All of which is to say, I don't put much stock in the belief that schools are "fighting against" African-American culture. When I can drop anyone into a school blindfolded anywhere in this country and in five minutes they will know some key things about the socio-economic and ethnic status of most of the student body, there are way too many confounding variables to come to the conclusion that there is something in African American culture that runs counter to the goals of educational institutions (at least as they pertain to educational achievement).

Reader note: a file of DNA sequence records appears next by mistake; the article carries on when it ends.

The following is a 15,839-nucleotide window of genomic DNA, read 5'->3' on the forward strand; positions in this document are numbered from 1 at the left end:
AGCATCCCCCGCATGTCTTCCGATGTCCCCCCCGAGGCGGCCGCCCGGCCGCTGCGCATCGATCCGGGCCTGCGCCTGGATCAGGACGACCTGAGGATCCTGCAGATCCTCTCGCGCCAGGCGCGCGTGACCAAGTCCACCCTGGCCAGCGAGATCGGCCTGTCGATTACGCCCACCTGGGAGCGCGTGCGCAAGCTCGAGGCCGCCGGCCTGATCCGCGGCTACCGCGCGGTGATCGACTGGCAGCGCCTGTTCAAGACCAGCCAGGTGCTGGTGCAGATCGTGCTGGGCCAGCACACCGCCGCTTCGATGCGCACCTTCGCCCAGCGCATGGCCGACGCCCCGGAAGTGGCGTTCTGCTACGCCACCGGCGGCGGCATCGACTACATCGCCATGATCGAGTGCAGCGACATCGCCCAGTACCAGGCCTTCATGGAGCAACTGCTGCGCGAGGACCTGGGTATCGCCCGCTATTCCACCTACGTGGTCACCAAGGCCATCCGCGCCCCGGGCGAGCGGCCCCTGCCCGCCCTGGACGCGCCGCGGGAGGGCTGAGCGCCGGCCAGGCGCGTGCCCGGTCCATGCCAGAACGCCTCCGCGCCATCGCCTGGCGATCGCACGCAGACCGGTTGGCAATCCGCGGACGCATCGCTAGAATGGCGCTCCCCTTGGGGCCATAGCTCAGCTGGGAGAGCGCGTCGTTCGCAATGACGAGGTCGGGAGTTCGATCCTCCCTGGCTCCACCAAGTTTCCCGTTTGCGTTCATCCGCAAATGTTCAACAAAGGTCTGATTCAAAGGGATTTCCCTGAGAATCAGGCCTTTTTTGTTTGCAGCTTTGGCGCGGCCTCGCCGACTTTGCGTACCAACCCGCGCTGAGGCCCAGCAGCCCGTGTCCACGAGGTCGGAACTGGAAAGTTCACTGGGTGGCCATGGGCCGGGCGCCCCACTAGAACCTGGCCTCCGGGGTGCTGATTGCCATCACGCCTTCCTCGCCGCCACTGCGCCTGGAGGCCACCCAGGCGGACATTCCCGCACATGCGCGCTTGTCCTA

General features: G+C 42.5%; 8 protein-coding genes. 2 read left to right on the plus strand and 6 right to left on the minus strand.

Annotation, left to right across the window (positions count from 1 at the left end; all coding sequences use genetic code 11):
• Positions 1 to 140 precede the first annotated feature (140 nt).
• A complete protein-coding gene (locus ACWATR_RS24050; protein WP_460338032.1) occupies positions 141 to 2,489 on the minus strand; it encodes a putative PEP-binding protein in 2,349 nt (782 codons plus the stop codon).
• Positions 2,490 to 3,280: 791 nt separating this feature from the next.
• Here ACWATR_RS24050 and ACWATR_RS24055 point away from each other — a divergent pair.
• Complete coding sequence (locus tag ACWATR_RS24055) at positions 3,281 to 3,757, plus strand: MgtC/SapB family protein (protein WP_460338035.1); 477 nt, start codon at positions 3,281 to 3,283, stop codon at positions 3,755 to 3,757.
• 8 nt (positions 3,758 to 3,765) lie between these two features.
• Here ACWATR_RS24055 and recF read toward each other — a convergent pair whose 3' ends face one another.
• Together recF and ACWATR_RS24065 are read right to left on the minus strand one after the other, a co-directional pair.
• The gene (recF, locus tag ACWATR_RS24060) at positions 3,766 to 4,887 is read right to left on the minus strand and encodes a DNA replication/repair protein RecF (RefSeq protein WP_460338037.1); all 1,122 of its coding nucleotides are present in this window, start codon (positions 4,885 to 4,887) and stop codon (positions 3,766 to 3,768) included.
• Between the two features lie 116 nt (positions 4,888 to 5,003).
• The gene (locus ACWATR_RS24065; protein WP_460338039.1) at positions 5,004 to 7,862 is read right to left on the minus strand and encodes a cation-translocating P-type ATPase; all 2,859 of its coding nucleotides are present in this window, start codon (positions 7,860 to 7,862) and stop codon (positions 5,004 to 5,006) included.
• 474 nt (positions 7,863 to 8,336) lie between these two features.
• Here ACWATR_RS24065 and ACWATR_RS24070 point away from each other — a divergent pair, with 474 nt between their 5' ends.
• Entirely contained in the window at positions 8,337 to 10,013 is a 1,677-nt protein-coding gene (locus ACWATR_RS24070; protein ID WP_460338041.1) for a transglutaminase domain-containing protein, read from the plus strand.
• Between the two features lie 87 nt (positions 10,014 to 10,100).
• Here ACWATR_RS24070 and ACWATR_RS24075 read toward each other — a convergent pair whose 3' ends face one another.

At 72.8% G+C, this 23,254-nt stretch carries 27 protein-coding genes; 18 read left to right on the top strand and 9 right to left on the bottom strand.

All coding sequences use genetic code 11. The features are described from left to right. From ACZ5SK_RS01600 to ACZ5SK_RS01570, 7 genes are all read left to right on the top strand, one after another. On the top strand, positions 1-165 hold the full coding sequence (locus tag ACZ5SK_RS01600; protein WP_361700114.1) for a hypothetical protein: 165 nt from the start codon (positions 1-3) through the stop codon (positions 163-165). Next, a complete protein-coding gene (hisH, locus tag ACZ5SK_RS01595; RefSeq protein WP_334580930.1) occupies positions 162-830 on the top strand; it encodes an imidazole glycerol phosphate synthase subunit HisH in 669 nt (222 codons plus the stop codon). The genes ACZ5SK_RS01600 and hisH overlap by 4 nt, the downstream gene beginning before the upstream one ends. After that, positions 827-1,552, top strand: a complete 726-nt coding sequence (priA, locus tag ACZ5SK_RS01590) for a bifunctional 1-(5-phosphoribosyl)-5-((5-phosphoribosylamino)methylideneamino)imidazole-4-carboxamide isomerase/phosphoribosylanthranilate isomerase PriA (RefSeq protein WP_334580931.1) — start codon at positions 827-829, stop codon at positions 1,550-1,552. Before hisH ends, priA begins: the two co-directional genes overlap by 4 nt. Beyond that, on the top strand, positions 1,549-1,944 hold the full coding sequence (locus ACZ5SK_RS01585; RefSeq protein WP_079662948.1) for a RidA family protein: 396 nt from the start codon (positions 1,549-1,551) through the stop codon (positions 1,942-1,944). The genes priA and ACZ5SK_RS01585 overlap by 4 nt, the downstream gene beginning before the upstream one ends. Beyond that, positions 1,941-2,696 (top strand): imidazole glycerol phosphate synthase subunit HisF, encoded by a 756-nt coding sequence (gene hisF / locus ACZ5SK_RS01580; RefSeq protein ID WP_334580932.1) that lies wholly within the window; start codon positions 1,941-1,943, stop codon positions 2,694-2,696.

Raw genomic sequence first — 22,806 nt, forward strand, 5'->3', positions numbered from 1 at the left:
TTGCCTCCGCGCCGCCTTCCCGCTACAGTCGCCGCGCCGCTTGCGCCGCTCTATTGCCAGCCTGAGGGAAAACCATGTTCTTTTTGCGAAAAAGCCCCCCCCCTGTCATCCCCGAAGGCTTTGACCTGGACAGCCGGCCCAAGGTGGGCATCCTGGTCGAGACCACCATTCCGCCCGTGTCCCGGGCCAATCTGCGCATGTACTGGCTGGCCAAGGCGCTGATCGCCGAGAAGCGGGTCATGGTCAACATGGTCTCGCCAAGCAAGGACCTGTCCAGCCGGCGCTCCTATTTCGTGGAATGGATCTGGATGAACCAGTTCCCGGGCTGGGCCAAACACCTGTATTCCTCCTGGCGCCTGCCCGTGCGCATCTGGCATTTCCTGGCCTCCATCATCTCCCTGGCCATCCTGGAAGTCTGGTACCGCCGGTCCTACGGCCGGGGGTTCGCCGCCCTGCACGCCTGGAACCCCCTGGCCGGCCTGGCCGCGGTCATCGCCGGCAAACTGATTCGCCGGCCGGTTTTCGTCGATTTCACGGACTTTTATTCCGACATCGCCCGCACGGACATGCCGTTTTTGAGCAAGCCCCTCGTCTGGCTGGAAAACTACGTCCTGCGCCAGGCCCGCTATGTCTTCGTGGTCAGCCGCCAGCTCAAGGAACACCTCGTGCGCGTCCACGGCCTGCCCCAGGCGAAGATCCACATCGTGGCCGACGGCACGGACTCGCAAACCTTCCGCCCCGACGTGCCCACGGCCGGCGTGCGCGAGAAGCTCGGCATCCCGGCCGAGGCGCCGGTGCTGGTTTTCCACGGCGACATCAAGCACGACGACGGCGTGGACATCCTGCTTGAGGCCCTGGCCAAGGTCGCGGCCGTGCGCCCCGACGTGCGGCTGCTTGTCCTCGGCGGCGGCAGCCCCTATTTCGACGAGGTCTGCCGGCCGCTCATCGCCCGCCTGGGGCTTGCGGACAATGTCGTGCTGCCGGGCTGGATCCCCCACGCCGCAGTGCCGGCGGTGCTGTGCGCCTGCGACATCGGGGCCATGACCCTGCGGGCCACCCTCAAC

In any case, I think that it is fair to say that when education does not result in learning, there is a mismatch between the education proferred and the needs of the student body. We give lip service to the different needs of different students--but the reality is, what we alter is the outcome expectations. I see very little evidence of accommodations or variance based on student need in schools either prior to or following standards based education and testing. The "special" education provided (at a higher expense) to students with "disabilities" (which I put into quotations of an acknowledgement of racial disparities regarding who is identified) is far too often a collection of the left-overs and left-outs, having less similar needs than the average "regular" classroom (based on varying disabilities, and generally different grade levels as well). Rather than differentiating instruction, we differentiate the curriculum. Those kids get less. The same is true of those schools teaching a concentration of kids from low-income and minority backgrounds. There is no attempt to alter the way in which we teach them--we don't offer them more hours, different methods (although they are less likely to have art, music and recess) better matched to who they are. We don't spend more time learning about who they are, or who their families are. In fact, we are likely to throw up greater barriers to families in those schools. What we do, in our kind and understanding way, is to decide that their challenges are too great. We assume that half the class is falling asleep because their parents are all crack dealers who party all night, rather than thinking about whether the lesson is connecting to them. Without walking in their neighborhood, we tell stories of their lives filled with bullets flying. And at the same time, we miss all of their sources of strength. We don't understand the aunt, pastor, cousin and older brother who care deeply about this child and regularly ask about school and grades. We don't know about community centers where other professionals (paid far less than teachers) are working to see that kids are safe after school hours, and able to hold their heads high in the face of five hours daily in a system that doesn't even know them--but believes that they are capable of less.